This trusting leadership style won’t work 100% of the time (of course), but what I find is that if I trust someone, and they fall short of expectations, then I have the opportunity to exhibit true human respect. Let them know specifically what fell short and what can be improved upon next time. More often than not, leaders exercise their anger when things don’t go as planned. They want to make sure that the person feels bad for their error or mistake. Here’s the thing… they already know they made a mistake, and they already feel bad. Our reinforcing that in an emotional reaction does little to set the stage for future success.
Another time I was in a similar situation with a new associate and things didn’t go as planned. In fact, I almost lost a client relationship because of it. I deeply value my client partners and was alarmed that a client would react so negatively to a new team member. When it came time for us to debrief, I knew that she felt awful, and realized that my role at that point was not of a critic, but rather someone to listen to what her interpretations and questions were. That unexpected respect tends to continually return to me in the most surprising moments.
None of us are able to achieve success without some help along the way. Is there a particular person who you are grateful towards who helped get you to where you are? Can you share a story about that?
I have collected a wonderful group of mentors, coaches, and advisors over my life, but when it comes to the successes that our business has achieved, no person is more responsible for that than my partner in life, Jamie Bailey. I have been called a “visionary leader,” which I believe is the secret code for “bold if not reckless.” And across my entire career, there is evidence of my many missteps because of my seemingly infinite ideas. I tend to live in the realm of the creatively disorganized. Enter Jamie.
She is the yin to my yang and finds ways to balance and challenge me when my creativity gets the best of me. She is organized in ways that I didn’t think were possible, and makes detailed plans so many steps ahead of that it would impress a chess grandmaster. And at the same time, she has great trust in my unique way of seeing the world and actively encourages it. It’s a beautiful partnership.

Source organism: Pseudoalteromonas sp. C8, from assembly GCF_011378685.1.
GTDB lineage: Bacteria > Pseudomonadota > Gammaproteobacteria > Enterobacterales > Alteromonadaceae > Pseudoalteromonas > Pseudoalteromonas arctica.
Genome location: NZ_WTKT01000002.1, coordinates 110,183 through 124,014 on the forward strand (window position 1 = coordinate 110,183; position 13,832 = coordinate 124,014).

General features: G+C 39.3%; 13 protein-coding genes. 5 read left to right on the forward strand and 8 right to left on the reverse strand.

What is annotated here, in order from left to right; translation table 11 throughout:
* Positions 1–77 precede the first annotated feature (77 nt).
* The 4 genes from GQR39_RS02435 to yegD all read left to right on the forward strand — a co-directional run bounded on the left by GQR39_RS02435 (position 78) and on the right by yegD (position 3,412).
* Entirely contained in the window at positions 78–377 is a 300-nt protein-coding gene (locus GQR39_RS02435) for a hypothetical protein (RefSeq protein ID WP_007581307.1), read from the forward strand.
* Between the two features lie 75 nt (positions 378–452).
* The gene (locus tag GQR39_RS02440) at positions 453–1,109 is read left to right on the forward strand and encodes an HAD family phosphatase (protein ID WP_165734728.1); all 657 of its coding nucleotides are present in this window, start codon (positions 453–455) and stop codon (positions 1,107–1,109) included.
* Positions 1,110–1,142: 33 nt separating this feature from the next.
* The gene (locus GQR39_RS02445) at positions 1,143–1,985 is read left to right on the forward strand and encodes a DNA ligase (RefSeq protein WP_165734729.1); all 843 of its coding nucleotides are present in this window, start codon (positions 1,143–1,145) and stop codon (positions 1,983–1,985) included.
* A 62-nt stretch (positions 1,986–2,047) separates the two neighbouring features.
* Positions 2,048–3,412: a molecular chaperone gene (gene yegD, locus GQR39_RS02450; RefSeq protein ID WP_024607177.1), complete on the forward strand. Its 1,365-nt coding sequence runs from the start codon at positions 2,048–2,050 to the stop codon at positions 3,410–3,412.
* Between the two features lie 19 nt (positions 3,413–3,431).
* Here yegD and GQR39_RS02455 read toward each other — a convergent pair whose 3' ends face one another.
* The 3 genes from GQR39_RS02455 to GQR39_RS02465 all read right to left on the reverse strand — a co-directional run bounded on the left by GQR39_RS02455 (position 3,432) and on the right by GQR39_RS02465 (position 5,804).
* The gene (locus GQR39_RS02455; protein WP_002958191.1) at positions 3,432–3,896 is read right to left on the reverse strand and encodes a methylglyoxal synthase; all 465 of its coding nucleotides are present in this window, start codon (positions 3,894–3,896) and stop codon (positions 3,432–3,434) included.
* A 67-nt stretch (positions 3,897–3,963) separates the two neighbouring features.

When we were first starting the business, Jamie’s practical nature wouldn’t let her see the possibility of what our business could eventually look like because it was so steeped in ambiguous possibility. But she trusted me anyway. She trusted me because I could see it so clearly. In fact, for the first few months of starting the business, she would forward me job applications to fill out “just in case.” Even as she didn’t see the full vision, she was able to create systems and provide organization and structure where there was none. She was able to encourage and guide me so that I didn’t get in my own way.
Now that our business is established we operate as a thriving organism. While some say that she is the lifeblood of the company, I say that she is the infinitely vast network of vessels that allow for the lifeblood to flow rapidly and effectively.
There is no Bailey Strategic Innovation Group without Jamie Bailey.
How have you used your success to bring goodness to the world?
I have been very fortunate throughout my life and my career that I’ve had the opportunity to understand the struggle of people who are in service positions. Often they are not glamorous positions but can be extremely impactful on countless lives. I was the beneficiary of kindness and support of civil servants and non-profit organizations when I was young and was living through difficult family situations. I will never know the names of those who gave their time to help us, but I do see the impact. I have a thriving marriage of 13 years and counting, we have three children who are thriving in school and extracurriculars, and we are running a rapidly-growing consulting business. Statistically speaking I should not be in this position, but here I am. Because of the women and men who helped me as a child, I am thriving and so is the next generation behind me. Because of this, I reserve the bulk of my company’s time to serve those who serve. We work with housing organizations, child-abuse organizations, municipalities, first responders, etc. We have to date, provided over 500,000 dollars in discounted or free services to service-based organizations, providing them the same high-quality service we provide to our Fortune 100 clients. One of my favorite comments we’ve received so far comes from a commander in a large-city police department. He said, “I wish I would have had this workshop 40 years ago. It would have changed my entire career, (chuckling) and probably saved my marriage”